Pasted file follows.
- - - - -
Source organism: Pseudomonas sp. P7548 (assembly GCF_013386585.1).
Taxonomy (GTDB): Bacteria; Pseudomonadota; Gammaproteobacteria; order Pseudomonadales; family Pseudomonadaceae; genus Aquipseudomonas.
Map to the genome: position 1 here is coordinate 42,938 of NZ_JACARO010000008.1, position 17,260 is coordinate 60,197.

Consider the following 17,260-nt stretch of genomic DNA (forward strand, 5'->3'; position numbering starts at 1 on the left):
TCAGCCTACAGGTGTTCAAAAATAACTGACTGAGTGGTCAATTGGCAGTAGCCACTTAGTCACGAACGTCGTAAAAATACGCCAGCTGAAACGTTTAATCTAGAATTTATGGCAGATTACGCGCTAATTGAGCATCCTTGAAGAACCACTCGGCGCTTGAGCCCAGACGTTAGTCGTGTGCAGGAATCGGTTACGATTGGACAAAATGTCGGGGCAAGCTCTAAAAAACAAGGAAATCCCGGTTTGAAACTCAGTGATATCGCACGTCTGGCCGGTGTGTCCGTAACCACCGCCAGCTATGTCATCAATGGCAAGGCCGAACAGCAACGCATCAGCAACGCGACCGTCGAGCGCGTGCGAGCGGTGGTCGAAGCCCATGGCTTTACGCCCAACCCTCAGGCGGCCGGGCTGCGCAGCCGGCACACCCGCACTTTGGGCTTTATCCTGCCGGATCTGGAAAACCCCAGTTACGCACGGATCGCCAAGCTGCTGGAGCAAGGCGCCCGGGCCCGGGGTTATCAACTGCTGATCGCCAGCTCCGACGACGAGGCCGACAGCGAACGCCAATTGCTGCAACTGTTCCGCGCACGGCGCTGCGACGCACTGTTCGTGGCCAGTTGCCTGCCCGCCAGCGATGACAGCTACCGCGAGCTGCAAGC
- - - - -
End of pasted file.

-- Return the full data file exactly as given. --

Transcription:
Source organism: Pseudomonas sp. P7548 (assembly GCF_013386585.1).
Taxonomy (GTDB): Bacteria; Pseudomonadota; Gammaproteobacteria; order Pseudomonadales; family Pseudomonadaceae; genus Aquipseudomonas.
Map to the genome: position 1 here is coordinate 42,938 of NZ_JACARO010000008.1, position 17,260 is coordinate 60,197.

Consider the following 17,260-nt stretch of genomic DNA (forward strand, 5'->3'; position numbering starts at 1 on the left):
TCAGCCTACAGGTGTTCAAAAATAACTGACTGAGTGGTCAATTGGCAGTAGCCACTTAGTCACGAACGTCGTAAAAATACGCCAGCTGAAACGTTTAATCTAGAATTTATGGCAGATTACGCGCTAATTGAGCATCCTTGAAGAACCACTCGGCGCTTGAGCCCAGACGTTAGTCGTGTGCAGGAATCGGTTACGATTGGACAAAATGTCGGGGCAAGCTCTAAAAAACAAGGAAATCCCGGTTTGAAACTCAGTGATATCGCACGTCTGGCCGGTGTGTCCGTAACCACCGCCAGCTATGTCATCAATGGCAAGGCCGAACAGCAACGCATCAGCAACGCGACCGTCGAGCGCGTGCGAGCGGTGGTCGAAGCCCATGGCTTTACGCCCAACCCTCAGGCGGCCGGGCTGCGCAGCCGGCACACCCGCACTTTGGGCTTTATCCTGCCGGATCTGGAAAACCCCAGTTACGCACGGATCGCCAAGCTGCTGGAGCAAGGCGCCCGGGCCCGGGGTTATCAACTGCTGATCGCCAGCTCCGACGACGAGGCCGACAGCGAACGCCAATTGCTGCAACTGTTCCGCGCACGGCGCTGCGACGCACTGTTCGTGGCCAGTTGCCTGCCCGCCAGCGATGACAGCTACCGCGAGCTGCAAGC